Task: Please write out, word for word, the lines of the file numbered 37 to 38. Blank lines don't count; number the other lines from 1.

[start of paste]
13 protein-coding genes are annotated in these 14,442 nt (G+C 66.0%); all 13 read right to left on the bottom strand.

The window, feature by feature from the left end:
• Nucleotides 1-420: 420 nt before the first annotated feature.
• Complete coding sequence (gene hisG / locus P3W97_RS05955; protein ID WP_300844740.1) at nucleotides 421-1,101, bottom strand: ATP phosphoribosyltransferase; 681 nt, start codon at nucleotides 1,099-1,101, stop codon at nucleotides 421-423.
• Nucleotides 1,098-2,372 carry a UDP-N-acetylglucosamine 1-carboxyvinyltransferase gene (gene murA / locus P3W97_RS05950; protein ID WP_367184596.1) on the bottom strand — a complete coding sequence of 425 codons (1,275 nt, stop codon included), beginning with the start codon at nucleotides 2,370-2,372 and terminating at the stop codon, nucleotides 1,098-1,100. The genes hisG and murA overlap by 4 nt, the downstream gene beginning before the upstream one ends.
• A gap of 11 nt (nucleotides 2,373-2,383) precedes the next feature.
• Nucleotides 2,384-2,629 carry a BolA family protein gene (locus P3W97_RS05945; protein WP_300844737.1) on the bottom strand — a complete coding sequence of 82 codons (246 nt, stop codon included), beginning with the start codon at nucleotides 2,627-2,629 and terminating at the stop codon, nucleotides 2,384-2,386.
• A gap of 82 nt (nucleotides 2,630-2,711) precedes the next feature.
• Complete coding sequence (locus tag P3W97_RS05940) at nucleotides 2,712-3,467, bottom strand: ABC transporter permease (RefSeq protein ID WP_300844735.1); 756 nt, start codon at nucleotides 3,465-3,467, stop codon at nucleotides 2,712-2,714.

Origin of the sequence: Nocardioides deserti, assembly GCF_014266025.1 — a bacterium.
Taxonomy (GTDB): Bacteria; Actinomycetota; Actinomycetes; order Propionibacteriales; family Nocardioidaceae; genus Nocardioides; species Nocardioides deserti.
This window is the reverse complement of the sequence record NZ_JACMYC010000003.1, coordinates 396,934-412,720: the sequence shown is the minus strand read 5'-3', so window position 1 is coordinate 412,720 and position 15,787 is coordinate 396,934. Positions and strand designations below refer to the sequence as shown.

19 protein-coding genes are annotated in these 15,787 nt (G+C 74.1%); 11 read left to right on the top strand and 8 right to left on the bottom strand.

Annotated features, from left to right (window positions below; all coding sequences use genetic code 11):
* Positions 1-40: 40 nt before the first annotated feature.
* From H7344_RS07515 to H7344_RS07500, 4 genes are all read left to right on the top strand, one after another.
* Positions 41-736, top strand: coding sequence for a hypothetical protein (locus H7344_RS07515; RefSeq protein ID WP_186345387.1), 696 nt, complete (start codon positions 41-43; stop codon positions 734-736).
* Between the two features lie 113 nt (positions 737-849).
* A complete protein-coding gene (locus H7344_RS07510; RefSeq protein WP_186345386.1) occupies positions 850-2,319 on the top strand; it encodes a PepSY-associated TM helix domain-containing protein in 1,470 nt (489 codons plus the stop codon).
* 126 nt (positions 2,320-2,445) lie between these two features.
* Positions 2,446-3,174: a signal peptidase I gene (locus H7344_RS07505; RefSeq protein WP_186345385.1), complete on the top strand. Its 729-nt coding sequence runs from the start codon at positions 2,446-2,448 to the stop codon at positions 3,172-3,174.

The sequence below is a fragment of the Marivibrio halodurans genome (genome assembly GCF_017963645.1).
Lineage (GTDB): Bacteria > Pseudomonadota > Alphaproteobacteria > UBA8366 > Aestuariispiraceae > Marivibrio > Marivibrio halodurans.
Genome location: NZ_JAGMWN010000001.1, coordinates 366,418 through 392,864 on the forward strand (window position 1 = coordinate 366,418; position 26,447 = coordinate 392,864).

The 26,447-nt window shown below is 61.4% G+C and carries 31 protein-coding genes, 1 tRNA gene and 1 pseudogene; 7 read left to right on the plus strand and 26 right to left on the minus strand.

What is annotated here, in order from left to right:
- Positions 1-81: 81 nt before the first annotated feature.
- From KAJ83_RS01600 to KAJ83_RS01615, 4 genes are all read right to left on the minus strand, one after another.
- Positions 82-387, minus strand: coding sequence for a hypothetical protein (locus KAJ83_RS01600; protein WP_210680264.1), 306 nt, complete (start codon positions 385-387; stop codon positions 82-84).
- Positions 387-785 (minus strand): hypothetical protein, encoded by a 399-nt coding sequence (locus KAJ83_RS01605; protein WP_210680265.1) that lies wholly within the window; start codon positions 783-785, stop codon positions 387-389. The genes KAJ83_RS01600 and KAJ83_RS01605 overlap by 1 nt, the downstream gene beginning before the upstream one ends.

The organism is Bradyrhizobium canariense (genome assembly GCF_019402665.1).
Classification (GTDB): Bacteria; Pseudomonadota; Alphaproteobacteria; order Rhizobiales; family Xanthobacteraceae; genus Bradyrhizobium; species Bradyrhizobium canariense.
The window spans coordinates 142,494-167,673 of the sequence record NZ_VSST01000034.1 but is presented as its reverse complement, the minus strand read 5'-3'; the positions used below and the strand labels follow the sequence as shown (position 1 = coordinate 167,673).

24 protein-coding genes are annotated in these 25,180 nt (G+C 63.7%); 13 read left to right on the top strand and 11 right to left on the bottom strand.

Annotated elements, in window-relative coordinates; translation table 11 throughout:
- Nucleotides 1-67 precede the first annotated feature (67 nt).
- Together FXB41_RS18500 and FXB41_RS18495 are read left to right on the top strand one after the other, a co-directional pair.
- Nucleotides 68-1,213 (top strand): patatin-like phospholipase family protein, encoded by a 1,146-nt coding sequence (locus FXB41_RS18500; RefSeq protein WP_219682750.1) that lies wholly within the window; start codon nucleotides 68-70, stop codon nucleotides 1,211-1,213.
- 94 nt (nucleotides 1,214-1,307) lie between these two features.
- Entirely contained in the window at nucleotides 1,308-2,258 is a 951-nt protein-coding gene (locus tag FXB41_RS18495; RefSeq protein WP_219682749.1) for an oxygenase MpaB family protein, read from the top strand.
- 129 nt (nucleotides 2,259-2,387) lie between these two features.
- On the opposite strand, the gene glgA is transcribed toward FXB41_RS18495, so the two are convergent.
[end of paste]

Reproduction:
- Together FXB41_RS18500 and FXB41_RS18495 are read left to right on the top strand one after the other, a co-directional pair.
- Nucleotides 68-1,213 (top strand): patatin-like phospholipase family protein, encoded by a 1,146-nt coding sequence (locus FXB41_RS18500; RefSeq protein WP_219682750.1) that lies wholly within the window; start codon nucleotides 68-70, stop codon nucleotides 1,211-1,213.